PIA17220: On the Splendor of Abedin
Target Name: Mercury
Is a satellite of: Sol (our sun)
Mission: MESSENGER
Spacecraft: MESSENGER
Instrument: MDIS - Wide Angle
Product Size: 578 x 581 pixels (width x height)
Produced By: Johns Hopkins University/APL
Full-Res TIFF: PIA17220.tif (336.4 kB)
Full-Res JPEG: PIA17220.jpg (62.21 kB)

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Original Caption Released with Image:

In Mercury's northern plains, Abedin crater stands out as a relatively fresh impact crater. Impact melt that fractured as it cooled and solidified covers much of the crater floor. What makes this image so striking is the contrast between the relatively smooth floor and the velvety appearance of the continuous ejecta deposit.

This image was acquired as part of MDIS's high-resolution stereo imaging campaign. Images from the stereo imaging campaign are used in combination with the surface morphology base map or the albedo base map to create high-resolution stereo views of Mercury's surface, with an average resolution of 200 meters/pixel. Viewing the surface under the same Sun illumination conditions but from two or more viewing angles enables information about the small-scale topography of Mercury's surface to be obtained.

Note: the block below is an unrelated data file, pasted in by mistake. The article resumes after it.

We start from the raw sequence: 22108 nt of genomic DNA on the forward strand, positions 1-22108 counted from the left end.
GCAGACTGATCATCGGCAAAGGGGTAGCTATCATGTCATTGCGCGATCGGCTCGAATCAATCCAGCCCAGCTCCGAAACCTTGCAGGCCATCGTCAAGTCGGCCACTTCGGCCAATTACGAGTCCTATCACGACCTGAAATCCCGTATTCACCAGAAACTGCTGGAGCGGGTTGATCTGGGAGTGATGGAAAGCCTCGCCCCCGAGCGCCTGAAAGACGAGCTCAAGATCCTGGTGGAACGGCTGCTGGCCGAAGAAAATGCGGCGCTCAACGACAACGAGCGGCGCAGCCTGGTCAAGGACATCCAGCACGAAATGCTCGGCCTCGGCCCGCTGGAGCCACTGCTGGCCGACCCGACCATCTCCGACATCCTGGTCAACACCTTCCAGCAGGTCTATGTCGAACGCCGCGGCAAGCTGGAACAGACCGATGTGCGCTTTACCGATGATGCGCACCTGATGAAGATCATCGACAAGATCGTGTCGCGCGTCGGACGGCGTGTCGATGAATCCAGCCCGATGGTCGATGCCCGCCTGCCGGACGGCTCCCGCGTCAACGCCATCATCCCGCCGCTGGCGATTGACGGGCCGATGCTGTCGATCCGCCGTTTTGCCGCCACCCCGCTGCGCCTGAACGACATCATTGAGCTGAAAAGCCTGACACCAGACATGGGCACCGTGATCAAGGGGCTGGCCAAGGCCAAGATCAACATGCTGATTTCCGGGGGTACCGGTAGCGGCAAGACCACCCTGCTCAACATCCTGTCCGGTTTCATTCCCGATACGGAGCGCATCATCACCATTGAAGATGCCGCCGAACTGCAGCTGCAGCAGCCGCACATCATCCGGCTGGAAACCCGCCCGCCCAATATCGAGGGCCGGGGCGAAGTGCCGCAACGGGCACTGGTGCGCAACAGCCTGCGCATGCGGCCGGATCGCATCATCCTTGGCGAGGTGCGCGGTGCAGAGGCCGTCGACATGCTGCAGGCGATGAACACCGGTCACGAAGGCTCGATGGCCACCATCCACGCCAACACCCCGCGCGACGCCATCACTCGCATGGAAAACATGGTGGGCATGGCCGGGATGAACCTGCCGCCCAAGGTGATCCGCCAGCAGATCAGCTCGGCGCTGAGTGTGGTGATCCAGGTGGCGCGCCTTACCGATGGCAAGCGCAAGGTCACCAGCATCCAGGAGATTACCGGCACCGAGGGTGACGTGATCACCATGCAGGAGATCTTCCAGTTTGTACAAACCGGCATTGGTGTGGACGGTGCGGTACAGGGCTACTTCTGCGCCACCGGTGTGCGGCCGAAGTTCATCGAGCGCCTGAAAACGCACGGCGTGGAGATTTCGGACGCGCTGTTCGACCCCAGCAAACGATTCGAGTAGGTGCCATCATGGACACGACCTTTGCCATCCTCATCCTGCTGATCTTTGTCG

Date acquired: March 07, 2013
Image Mission Elapsed Time (MET): 4996638
Image ID: 3649174
Instrument: Wide Angle Camera (WAC) of the Mercury Dual Imaging System (MDIS)
WAC filter: 7 (748 nanometers)
Center Latitude: 61.77
Center Longitude: 352.7 E
Resolution: 207 meters/pixel
Scale: Abedin is 116 km (72 mi.) in diameter.
Incidence Angle: 61.9
Emission Angle: 7.2
Phase Angle: 69.2

The MESSENGER spacecraft is the first ever to orbit the planet Mercury, and the spacecraft's seven scientific instruments and radio science investigation are unraveling the history and evolution of the Solar System's innermost planet. MESSENGER acquired over 150,000 images and extensive other data sets. MESSENGER is capable of continuing orbital operations until early 2015.

For information regarding the use of images, see the MESSENGER image use policy.

Image Credit:
NASA/Johns Hopkins University Applied Physics Laboratory/Carnegie Institution of Washington

Image Addition Date:
2013-05-22